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Robin Moulson

We poor Independents don't have the benefit of a group to advise and guide us on a one to one basis, we have to conduct our own marquetry trials and tribulations with guidance from afar. This is especially relevant to those new to the art. To demonstrate what I mean, Don Eacott has written an article describing this very situation. Over to you Don:


Trials and Tribulations of a beginner
by Don Eacott   

When I wrote my last article for the Marquetarian Clive Jones contacted me and not only did he send me a great deal of material but asked me to write another missive explaining the problems of not having that essential back-up “A Marquetry Group”.

Having now produced just about enough material to illustrate some of the basics here goes warts and all.

Fig 1

Coaster No.1

This is my first attempt at any Marquetry, the pattern was supplied by Meopham Marquetry Group when the Kent Woodworkers attended a taster session and is to my mind designed as an exercise in using a scalpel to cut veneer.

After many attempts re-cuts and not a few frustrated exclamations the rhino was finished. The next job was to mount it onto the baseboard by glueing it in position. Having read it is best to place a piece of plastic over the face to stop the chance of it sticking to the press this I did, as I rightly thought my wife would not be at all pleased if her flower press was destroyed.

Using a PVA glue the veneer was put in the press and left, twenty four hours later it was unclamped and green mould had formed where the moisture was not able to escape as it dried off. “Sick as a parrot” was an understatement.

Since this incident a sandwich using a sheet of white kitchen paper backed with a layer of corrugated cardboard is applied to both faces before clamping and no problems have been encountered since.

Fig 2

Coaster No.2

About four attempts later and fed-up with the sight of rhinoceroses I decided to at least show something for my efforts.

The slip made with the scalpel is obvious at the toe of the front foot, the defect in the rear leg occurred during sanding. 

The only explanation I can think of is that mahoganies can take up particles of sand during growth and as luck would have it poor old rhino found one, filling only aggravated the problem.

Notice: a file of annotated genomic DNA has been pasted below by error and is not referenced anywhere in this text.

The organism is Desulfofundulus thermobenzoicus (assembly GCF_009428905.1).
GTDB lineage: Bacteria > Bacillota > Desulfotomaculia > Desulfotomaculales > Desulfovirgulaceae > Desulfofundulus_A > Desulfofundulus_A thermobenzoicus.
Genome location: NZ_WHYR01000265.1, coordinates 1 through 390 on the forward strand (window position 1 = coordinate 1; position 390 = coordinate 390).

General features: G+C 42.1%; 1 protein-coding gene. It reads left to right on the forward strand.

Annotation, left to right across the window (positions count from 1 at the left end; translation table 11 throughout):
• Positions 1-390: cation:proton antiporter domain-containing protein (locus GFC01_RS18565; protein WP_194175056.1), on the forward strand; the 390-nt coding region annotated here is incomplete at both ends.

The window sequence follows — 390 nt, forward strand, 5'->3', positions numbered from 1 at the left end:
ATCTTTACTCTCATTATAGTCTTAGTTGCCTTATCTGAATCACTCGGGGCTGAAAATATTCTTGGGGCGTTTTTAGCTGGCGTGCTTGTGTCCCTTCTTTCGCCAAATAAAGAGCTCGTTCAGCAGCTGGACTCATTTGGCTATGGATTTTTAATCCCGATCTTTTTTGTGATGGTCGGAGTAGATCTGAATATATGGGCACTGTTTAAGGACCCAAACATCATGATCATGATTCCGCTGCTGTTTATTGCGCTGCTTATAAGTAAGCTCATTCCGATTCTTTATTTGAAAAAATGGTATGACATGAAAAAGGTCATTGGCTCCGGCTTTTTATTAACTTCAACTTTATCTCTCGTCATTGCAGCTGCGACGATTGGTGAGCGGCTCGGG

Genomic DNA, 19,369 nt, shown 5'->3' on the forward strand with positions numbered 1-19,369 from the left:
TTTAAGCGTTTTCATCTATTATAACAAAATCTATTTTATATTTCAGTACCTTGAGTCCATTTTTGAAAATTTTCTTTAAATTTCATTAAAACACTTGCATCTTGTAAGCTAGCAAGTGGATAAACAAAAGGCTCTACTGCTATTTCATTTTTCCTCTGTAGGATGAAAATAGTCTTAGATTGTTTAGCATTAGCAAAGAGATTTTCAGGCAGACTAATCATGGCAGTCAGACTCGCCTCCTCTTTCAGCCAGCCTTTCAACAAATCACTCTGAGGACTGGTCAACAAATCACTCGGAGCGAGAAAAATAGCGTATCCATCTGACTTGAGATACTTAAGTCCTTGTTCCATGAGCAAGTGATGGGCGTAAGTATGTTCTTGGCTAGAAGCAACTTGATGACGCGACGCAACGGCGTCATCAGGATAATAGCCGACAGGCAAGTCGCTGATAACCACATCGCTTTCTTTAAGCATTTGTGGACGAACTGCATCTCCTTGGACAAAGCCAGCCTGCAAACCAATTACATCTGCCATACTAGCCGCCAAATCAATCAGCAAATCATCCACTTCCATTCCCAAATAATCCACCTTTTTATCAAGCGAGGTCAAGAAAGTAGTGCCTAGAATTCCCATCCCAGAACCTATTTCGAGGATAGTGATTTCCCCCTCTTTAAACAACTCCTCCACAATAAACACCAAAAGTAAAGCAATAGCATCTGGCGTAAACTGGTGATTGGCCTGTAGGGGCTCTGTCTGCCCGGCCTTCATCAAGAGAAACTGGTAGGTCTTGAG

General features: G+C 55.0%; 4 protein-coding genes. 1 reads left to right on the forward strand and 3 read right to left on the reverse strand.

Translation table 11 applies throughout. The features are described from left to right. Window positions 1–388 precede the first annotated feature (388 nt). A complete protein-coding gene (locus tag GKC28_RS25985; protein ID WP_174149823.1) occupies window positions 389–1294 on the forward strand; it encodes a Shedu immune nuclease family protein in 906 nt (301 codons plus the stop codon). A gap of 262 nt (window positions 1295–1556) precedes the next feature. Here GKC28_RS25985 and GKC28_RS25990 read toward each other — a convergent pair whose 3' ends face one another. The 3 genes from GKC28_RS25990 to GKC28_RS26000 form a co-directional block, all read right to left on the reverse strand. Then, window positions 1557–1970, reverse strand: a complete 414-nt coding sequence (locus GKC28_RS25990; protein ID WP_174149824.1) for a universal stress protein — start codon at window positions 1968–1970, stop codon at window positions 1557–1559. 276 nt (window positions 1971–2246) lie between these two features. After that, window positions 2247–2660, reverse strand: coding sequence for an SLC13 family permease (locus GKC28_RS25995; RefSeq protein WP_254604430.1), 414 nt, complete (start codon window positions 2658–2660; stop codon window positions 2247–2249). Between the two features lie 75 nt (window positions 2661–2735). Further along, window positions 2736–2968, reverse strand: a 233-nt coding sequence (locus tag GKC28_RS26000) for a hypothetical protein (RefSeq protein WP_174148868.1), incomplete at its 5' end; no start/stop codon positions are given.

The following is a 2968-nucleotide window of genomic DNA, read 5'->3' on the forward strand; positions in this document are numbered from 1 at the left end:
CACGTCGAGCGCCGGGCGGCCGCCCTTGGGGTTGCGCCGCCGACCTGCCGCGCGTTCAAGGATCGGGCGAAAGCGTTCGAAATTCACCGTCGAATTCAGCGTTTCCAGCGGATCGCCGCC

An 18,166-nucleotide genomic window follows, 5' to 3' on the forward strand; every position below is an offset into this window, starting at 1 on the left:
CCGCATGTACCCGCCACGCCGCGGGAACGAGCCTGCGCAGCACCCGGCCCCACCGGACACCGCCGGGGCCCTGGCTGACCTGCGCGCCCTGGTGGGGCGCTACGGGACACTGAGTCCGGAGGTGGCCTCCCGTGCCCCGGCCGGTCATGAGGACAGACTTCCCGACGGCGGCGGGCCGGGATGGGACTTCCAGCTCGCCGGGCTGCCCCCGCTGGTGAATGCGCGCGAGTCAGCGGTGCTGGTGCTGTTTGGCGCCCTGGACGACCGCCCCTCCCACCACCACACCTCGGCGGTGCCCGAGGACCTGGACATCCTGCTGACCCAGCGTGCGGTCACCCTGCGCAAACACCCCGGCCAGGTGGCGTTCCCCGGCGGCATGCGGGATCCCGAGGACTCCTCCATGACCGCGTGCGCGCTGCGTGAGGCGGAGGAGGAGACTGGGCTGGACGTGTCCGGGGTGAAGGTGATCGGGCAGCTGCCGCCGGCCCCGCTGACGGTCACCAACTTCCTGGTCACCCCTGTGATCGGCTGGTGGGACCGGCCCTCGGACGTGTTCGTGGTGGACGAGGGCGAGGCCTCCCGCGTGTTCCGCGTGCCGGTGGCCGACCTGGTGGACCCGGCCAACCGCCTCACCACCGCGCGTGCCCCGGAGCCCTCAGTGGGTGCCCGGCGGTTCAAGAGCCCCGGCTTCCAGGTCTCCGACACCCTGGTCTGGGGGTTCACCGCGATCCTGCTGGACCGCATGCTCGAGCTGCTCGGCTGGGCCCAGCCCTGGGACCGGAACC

The coaster now resides in the fridge to stand the milk jug on, out of general view.

Fig 3

Coaster No.3.

OOp’s it slipped during the glue up.

Another lesson learned.


Coaster No.4.

Owl had his problems i.e. cutting the wave-like shapes, another case where membership of a group would have solved the mystery straight away.

It wasn’t until after I had completed the cutting, after several unsuccessful attempts, the idea of sticking masking tape to the back to give support to the short grain came to my attention.

Sometimes it’s the simplest solutions that don’t occur to you.

Fig 5

Coaster No.5.

The coaster that everyone hates, especially “she who must be obeyed” and my most amateur attempt so far. If I remember this was my first adventure into curves and thinner cuts done immediately after number three, labelled “oop’s”.

The colours were made by steeping the veneer in food dye. Not a good idea as it fades rapidly in sunlight but sufficient for the experiment with colour on a dark background, as you can see it was not a success to put it mildly.

This one is also out of site situated under one of our numerous houseplant pots.

Fig 6

Coaster No. 6.

This is I suppose my first attempt at window marquetry working from the rear heart shape forward and using masking tape reinforcement made the job much easier.

Fig 7

Coaster No.7.

Badger has had so many alternative veneers representing his feet, each one rejected, eventually coming back to where he started. Aficionado’s of wildlife will also know that he should be dark grey with white wispy hair strands sticking out all over. Not only didn’t I posses grey veneer but the white wispy fronds are beyond my capabilities at this time. His final finish is “work in progress”.

Grain and texture.

“Who the devil does this bloke think he is? He’s only been a member five minutes and he keeps sticking his oar in” there I’ve said it for you, so now lets carry on and stop messing about.

Why do you always want to achieve a mirror or piano finish? Is it that in the past marquetry was only used on the best and highest quality furniture and ever since marquetarians have tried to emulate their predecessors, has it not occurred to anyone that a lot of the beauty of timber is not just in its colour and grain but also its texture.

Rubbing the surface down with ever finer abrasive papers to obtain a mirror (or featureless) finish takes away much of the character of the timber. Imagine what an effect it would have on some of the pictures entered into international competitions if, as the picture was viewed from different angles, the textures of the veneers used to create the image changed, as also would the colour/s due to the variance in the reflection  of the light from the surface. It might make the pictures come alive and not appear like wooden photographs.

Perhaps you should take a lesson from the breeding standards for pedigree dogs; these had to be revised as they were found to be over zealous and detrimental to the breeds.

HOW many “Rosebowls” does it take to kill a new member?

Lastly have members any suggestions as to how to efficiently file veneers? Do you do it by timber types, colour or grain etc. What type of containers are recommended. Mine are just a jumbled heap.

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